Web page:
Are you paying a high amount of interest on your mortgage? Do you need to withdraw some cash to consolidate other debts? If so, you may consider refinancing your home loan to a new lender or a lower rate. Before you switch however, it’s important to determine the total cost of refinancing and whether the savings over the length of your loan will outweigh the costs.

refinance

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Advertised Rate

1.94%

Variable

Comparison Rate*

1.98%

Company
Mortgage House
Repayment

$1,263

monthly

Features
Redraw facility
Offset Account
Borrow up to 60%
Extra Repayments
Interest Only
Owner Occupied
Real Time Rating™

4.23

/ 5
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Winner of Best refinance home loan, RateCity Gold Awards 2021

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Advertised Rate

2.09%

Variable

Comparison Rate*

2.12%

Company
Yard
Repayment

$1,285

monthly

Features
Redraw facility
Offset Account
Borrow up to 70%
Extra Repayments
Interest Only
Owner Occupied
Real Time Rating™

4.08

/ 5
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Winner of Best refinance home loan, RateCity Gold Awards 2021

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Advertised Rate

2.29%

Variable

Comparison Rate*

2.23%

Company
Athena Home Loans
Repayment

$1,314

monthly

Features
Redraw facility
Offset Account
Borrow up to 80%
Extra Repayments
Interest Only
Owner Occupied
Real Time Rating™

3.63

/ 5
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Advertised Rate

1.95%

Fixed - 3 years

Comparison Rate*

2.27%

Company
UBank
Repayment

$1,264

monthly

Features
Redraw facility
Offset Account
Borrow up to 80%
Extra Repayments
Interest Only
Owner Occupied
Real Time Rating™

3.38

/ 5
Go to site
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Advertised Rate

2.84%

Variable

Comparison Rate*

2.46%

Company
Athena Home Loans
Repayment

$710

monthly

Features
Redraw facility
Offset Account
Borrow up to 80%
Extra Repayments
Interest Only
Owner Occupied
Real Time Rating™

1.96

/ 5
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Advertised Rate

2.48%

Variable

Comparison Rate*

2.50%

Company
loans.com.au
Repayment

$1,343

monthly

Features
Redraw facility
Offset Account
Borrow up to 80%
Extra Repayments
Interest Only
Owner Occupied
Real Time Rating™

3.31

/ 5
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Advertised Rate

2.54%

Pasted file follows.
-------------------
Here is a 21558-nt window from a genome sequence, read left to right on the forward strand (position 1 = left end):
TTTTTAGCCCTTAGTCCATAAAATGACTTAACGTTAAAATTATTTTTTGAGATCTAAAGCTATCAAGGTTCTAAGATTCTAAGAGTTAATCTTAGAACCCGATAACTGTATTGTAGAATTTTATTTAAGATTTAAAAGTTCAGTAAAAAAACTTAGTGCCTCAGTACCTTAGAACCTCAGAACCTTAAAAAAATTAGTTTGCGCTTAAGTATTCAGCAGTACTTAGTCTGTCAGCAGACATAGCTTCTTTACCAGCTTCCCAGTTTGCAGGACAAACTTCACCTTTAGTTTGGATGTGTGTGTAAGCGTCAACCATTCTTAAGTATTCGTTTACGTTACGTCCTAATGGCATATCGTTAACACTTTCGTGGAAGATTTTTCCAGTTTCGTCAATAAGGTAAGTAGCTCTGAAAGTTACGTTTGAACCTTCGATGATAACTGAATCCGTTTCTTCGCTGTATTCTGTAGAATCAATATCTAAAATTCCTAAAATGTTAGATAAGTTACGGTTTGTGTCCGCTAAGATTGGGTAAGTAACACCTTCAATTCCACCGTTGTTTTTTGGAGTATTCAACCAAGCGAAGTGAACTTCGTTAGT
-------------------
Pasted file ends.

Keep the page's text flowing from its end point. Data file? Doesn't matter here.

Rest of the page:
Variable

Comparison Rate*

2.54%

Company
Athena Home Loans
Repayment

$1,352

monthly

Features
Redraw facility
Offset Account
Borrow up to 60%
Extra Repayments
Interest Only
Owner Occupied
Real Time Rating™

3.04

/ 5
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Advertised Rate

2.64%

Variable

Comparison Rate*

2.59%

Company
Athena Home Loans
Repayment

$1,367

monthly

Features
Redraw facility
Offset Account
Borrow up to 80%
Extra Repayments
Interest Only
Owner Occupied
Real Time Rating™

2.81

/ 5
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Advertised Rate

2.55%

Variable

Comparison Rate*

2.60%

Company
CUA
Repayment

$1,353

monthly

Features
Redraw facility
Offset Account
Borrow up to 90%
Extra Repayments
Interest Only
Owner Occupied
Real Time Rating™

3.10

/ 5
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Advertised Rate

2.59%

Variable

Comparison Rate*

2.60%

Company
Greater Bank
Repayment

$1,359

monthly

Features
Redraw facility
Offset Account
Borrow up to 80%
Extra Repayments
Interest Only
Owner Occupied
Real Time Rating™

3.23

/ 5
Go to site
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Advertised Rate

2.59%

Variable

Comparison Rate*

2.60%

Company
HSBC
Repayment

$1,359

monthly

Features
Redraw facility
Offset Account
Borrow up to 80%
Extra Repayments
Interest Only
Owner Occupied
Real Time Rating™

3.13

/ 5
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Advertised Rate

2.59%

Variable

Comparison Rate*

2.63%

Company
Newcastle Permanent
Repayment

$1,359

monthly

Features
Redraw facility
Offset Account
Borrow up to 80%
Extra Repayments
Interest Only
Owner Occupied
Real Time Rating™

3.47

/ 5
Go to site

Winner of Best home loans over 1m, Best variable, RateCity Gold Awards 2021

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Advertised Rate

2.05%

Fixed - 2 years

Comparison Rate*

2.65%

Company
Adelaide Bank
Repayment

$1,279

monthly

Features
Redraw facility
Offset Account
Borrow up to 94.9999%
Extra Repayments
Interest Only
Owner Occupied
Real Time Rating™

2.68

/ 5
Go to site
More details
Advertised Rate

2.29%

Fixed - 3 years